Alert! Alert! A hurricane warning has just been issued for your area. What do you do?! Severe weather events are scary for people of all ages, especially if they aren’t prepared. This is why PLAN!T NOW partnered with NOAA, NEA and the National Weather Service to present the Young Meteorologist Program (YMP), a “Severe Weather Preparedness Adventure!” This game provides a less-threatening method to learn about extreme weather and how to stay safe. There is growing evidence that climate change has been increasing the frequency and intensity of severe weather (especially hurricanes and winter storms), so now more than ever it is important for people of all ages to know what to do in case of a disaster.

This is a roll-and-move type video game which takes you through challenges based on five types of severe weather: hurricanes, lightning, floods, tornadoes, and winter storms. With a “bird’s-eye-view” of the game board, you play as Owlie, a talking screech owl. You are guided through the challenges with help from three senior meteorologists — one of which is a condor named Gird. Each roll takes you to a tile with a scripted event or mini game. Owlie learns about emergency protocols and procedures through quick games and tips in each challenge. These games include word searches, memory games, point & click games, and more. Most are relatively easy, but they help to keep the player entertained throughout the program. Completing these various tasks earns you a “Young Meteorologist Certificate.” Personally, I will be framing mine for my bedroom.

This game has enormous educational potential by providing the player with specific information for each type of severe weather. For example, the time of year and regions hurricanes are most likely to occur in, how to avoid lightning, where to go in case of a flood, etc. For a game that takes less than an hour to complete, it packs in a remarkable amount of information. By sparking discussions, this knowledge has the potential to make families more equipped for emergencies. Traditional methods for preparing for severe weather can often be intimidating to children, and video games offer a more-accessible education.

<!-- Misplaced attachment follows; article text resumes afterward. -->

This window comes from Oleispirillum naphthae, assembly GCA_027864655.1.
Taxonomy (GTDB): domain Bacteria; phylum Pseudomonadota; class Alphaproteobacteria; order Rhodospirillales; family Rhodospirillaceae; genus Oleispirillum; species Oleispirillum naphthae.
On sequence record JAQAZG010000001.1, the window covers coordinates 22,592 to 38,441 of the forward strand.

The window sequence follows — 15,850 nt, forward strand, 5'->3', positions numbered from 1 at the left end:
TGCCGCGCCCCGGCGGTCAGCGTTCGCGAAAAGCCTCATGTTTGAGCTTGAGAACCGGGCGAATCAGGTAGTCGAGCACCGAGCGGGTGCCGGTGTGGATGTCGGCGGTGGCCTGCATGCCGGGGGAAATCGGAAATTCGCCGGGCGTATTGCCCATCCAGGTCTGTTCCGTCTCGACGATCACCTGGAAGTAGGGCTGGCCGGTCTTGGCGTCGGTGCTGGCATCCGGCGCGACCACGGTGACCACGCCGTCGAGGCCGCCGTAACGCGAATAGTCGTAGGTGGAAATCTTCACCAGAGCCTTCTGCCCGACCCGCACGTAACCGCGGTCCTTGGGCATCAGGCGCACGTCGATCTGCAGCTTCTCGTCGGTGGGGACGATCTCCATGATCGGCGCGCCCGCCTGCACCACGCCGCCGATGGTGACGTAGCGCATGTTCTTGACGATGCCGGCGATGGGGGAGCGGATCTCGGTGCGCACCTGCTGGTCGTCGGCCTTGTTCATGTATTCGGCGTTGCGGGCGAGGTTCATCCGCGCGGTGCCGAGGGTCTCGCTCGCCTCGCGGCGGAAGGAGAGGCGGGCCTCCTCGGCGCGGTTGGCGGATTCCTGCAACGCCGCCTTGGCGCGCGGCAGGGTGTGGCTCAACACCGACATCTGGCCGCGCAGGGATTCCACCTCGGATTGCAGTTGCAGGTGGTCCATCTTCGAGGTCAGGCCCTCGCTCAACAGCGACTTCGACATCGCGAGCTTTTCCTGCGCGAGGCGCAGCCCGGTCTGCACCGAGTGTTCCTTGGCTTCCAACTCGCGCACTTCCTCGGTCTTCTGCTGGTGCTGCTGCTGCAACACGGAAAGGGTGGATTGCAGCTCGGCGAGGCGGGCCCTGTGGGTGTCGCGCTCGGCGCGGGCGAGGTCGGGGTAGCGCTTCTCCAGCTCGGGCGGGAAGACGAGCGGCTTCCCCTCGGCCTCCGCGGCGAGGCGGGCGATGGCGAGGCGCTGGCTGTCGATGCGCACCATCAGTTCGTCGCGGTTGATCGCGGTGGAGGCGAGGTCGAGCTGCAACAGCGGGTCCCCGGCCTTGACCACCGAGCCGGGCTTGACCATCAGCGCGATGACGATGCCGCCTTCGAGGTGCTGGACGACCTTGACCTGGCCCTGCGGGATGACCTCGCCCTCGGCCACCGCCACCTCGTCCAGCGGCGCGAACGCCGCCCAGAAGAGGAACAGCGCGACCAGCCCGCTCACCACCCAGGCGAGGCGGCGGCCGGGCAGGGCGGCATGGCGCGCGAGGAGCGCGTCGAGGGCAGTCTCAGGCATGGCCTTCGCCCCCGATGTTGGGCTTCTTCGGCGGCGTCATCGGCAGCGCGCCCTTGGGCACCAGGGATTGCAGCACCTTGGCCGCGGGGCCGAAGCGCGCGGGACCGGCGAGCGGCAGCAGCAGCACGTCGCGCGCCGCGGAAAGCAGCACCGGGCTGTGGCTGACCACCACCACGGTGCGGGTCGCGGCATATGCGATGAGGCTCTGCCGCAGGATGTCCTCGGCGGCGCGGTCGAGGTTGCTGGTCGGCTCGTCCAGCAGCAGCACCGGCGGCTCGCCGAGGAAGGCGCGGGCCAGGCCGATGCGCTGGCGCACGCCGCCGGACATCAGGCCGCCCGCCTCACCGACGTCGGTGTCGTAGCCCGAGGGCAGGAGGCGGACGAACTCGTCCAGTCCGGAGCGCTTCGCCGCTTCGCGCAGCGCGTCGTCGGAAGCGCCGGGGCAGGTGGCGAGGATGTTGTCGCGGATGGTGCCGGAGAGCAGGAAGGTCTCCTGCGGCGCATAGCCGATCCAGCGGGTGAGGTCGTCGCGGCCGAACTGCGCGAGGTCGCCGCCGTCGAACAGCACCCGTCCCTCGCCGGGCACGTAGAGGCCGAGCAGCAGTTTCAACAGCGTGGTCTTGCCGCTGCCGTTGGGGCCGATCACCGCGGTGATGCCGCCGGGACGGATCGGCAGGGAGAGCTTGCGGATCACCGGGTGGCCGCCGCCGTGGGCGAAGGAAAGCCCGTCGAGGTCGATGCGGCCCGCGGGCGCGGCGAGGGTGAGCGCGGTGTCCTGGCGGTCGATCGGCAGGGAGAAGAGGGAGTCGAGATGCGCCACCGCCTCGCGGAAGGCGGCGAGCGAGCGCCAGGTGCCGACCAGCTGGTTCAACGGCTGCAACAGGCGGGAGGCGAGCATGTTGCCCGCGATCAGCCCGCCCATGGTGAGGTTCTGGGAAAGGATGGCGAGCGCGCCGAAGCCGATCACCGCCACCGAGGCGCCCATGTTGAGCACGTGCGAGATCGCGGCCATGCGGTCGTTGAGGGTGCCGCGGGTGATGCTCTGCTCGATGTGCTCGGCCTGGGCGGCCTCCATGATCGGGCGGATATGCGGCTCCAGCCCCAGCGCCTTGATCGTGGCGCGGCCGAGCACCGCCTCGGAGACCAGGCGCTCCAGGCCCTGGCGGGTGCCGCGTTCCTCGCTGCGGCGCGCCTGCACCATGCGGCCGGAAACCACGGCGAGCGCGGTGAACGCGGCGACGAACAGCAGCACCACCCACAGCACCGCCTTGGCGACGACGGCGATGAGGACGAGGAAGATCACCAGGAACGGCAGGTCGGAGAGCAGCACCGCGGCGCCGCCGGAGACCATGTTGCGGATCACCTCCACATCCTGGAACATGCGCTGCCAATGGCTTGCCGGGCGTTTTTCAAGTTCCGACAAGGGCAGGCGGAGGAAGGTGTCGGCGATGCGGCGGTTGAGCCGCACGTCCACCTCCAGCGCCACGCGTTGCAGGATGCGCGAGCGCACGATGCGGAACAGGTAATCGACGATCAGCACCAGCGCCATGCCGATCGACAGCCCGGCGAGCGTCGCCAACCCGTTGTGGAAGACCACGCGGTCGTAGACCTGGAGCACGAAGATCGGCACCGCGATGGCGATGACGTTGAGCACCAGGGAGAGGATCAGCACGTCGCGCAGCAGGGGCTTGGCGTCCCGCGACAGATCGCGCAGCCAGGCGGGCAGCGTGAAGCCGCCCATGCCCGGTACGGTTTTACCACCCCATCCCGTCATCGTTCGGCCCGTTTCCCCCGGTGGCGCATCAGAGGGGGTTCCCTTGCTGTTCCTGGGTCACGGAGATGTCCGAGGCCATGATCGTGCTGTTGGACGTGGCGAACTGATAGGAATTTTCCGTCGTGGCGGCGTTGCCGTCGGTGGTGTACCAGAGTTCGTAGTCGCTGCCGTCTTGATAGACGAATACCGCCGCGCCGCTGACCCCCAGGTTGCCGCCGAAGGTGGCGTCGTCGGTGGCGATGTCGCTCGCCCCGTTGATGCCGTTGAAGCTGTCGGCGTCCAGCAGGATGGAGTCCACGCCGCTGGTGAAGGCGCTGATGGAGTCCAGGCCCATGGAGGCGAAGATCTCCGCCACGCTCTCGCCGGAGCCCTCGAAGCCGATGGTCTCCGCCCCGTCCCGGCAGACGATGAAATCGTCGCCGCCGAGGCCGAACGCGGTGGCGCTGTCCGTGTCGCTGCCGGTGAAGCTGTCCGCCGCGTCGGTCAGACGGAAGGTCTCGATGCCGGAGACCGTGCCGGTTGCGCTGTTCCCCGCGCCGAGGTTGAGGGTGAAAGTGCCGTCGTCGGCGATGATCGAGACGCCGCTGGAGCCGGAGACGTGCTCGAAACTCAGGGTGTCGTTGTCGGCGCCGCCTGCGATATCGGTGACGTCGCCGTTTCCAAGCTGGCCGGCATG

While the game is educational and entertaining, it has several limitations. The mini games are brief and much of the time is spent listening to the scientists address severe weather. The main game, including the dice rolls, are scripted which creates a lack in competitiveness and unpredictability. For this reason, I would recommend the game more for younger children.

The scientific material provided by the YMP is quite thorough in ensuring people stay safe from weather. The game explores the underlying causes for severe weather in addition to emergency procedures. Complex topics like pressure systems are often explained first with a high-level vocabulary by one scientist before the others help a younger audience to understand.

The YMP is a fun and safe way for kids to learn about the dangers posed by severe weather. It also provides them with the tools to ensure their safety and feel in control during emergencies. Although it is more of a tutorial than a standard video game, I believe it is the best way to teach kids about something so significant.

Summary
Gameplay/Fun: ★ ★ ★ ☆ ☆
Educational: ★ ★ ★ ★ ★
Scientific Rigor: ★ ★ ★ ★ ☆
Accessibility: Ages 6-13
Platform: Web browser